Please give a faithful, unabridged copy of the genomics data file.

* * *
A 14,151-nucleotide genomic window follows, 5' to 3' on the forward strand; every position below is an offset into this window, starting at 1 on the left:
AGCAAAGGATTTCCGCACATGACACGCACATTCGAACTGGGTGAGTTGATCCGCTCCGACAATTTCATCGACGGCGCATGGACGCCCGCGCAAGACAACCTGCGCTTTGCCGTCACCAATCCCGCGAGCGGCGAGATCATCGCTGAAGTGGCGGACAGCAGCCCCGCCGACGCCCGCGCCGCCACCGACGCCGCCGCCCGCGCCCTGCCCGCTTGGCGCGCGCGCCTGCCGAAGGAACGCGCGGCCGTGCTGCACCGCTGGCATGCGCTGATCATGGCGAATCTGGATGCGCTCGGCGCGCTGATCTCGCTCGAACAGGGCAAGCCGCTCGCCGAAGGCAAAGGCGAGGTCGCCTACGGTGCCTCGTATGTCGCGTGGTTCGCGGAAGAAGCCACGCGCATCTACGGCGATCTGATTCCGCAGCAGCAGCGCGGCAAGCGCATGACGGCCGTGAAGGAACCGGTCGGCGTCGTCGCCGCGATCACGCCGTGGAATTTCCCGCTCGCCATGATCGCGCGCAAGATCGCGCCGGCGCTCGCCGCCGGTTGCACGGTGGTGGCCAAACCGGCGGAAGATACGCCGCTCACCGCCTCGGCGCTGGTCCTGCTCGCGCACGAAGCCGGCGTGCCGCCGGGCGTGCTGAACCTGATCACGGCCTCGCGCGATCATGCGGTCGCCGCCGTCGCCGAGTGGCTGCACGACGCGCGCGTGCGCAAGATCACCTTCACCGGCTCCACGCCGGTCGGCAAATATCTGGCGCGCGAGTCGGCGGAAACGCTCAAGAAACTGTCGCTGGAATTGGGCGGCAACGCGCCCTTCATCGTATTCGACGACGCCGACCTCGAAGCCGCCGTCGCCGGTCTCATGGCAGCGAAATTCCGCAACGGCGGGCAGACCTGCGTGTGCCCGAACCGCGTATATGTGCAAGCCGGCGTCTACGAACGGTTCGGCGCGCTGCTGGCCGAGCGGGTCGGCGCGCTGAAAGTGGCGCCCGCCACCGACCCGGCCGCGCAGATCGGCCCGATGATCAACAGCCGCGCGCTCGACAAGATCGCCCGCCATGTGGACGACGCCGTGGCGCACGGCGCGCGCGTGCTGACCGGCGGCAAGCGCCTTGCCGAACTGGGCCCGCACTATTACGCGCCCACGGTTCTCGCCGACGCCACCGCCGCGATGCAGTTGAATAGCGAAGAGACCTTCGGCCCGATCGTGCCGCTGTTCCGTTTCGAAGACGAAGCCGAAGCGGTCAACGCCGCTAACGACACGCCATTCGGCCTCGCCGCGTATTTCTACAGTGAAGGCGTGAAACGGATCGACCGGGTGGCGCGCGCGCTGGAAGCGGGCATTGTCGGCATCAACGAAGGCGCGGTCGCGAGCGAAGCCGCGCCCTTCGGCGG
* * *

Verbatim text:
A 14,151-nucleotide genomic window follows, 5' to 3' on the forward strand; every position below is an offset into this window, starting at 1 on the left:
AGCAAAGGATTTCCGCACATGACACGCACATTCGAACTGGGTGAGTTGATCCGCTCCGACAATTTCATCGACGGCGCATGGACGCCCGCGCAAGACAACCTGCGCTTTGCCGTCACCAATCCCGCGAGCGGCGAGATCATCGCTGAAGTGGCGGACAGCAGCCCCGCCGACGCCCGCGCCGCCACCGACGCCGCCGCCCGCGCCCTGCCCGCTTGGCGCGCGCGCCTGCCGAAGGAACGCGCGGCCGTGCTGCACCGCTGGCATGCGCTGATCATGGCGAATCTGGATGCGCTCGGCGCGCTGATCTCGCTCGAACAGGGCAAGCCGCTCGCCGAAGGCAAAGGCGAGGTCGCCTACGGTGCCTCGTATGTCGCGTGGTTCGCGGAAGAAGCCACGCGCATCTACGGCGATCTGATTCCGCAGCAGCAGCGCGGCAAGCGCATGACGGCCGTGAAGGAACCGGTCGGCGTCGTCGCCGCGATCACGCCGTGGAATTTCCCGCTCGCCATGATCGCGCGCAAGATCGCGCCGGCGCTCGCCGCCGGTTGCACGGTGGTGGCCAAACCGGCGGAAGATACGCCGCTCACCGCCTCGGCGCTGGTCCTGCTCGCGCACGAAGCCGGCGTGCCGCCGGGCGTGCTGAACCTGATCACGGCCTCGCGCGATCATGCGGTCGCCGCCGTCGCCGAGTGGCTGCACGACGCGCGCGTGCGCAAGATCACCTTCACCGGCTCCACGCCGGTCGGCAAATATCTGGCGCGCGAGTCGGCGGAAACGCTCAAGAAACTGTCGCTGGAATTGGGCGGCAACGCGCCCTTCATCGTATTCGACGACGCCGACCTCGAAGCCGCCGTCGCCGGTCTCATGGCAGCGAAATTCCGCAACGGCGGGCAGACCTGCGTGTGCCCGAACCGCGTATATGTGCAAGCCGGCGTCTACGAACGGTTCGGCGCGCTGCTGGCCGAGCGGGTCGGCGCGCTGAAAGTGGCGCCCGCCACCGACCCGGCCGCGCAGATCGGCCCGATGATCAACAGCCGCGCGCTCGACAAGATCGCCCGCCATGTGGACGACGCCGTGGCGCACGGCGCGCGCGTGCTGACCGGCGGCAAGCGCCTTGCCGAACTGGGCCCGCACTATTACGCGCCCACGGTTCTCGCCGACGCCACCGCCGCGATGCAGTTGAATAGCGAAGAGACCTTCGGCCCGATCGTGCCGCTGTTCCGTTTCGAAGACGAAGCCGAAGCGGTCAACGCCGCTAACGACACGCCATTCGGCCTCGCCGCGTATTTCTACAGTGAAGGCGTGAAACGGATCGACCGGGTGGCGCGCGCGCTGGAAGCGGGCATTGTCGGCATCAACGAAGGCGCGGTCGCGAGCGAAGCCGCGCCCTTCGGCGG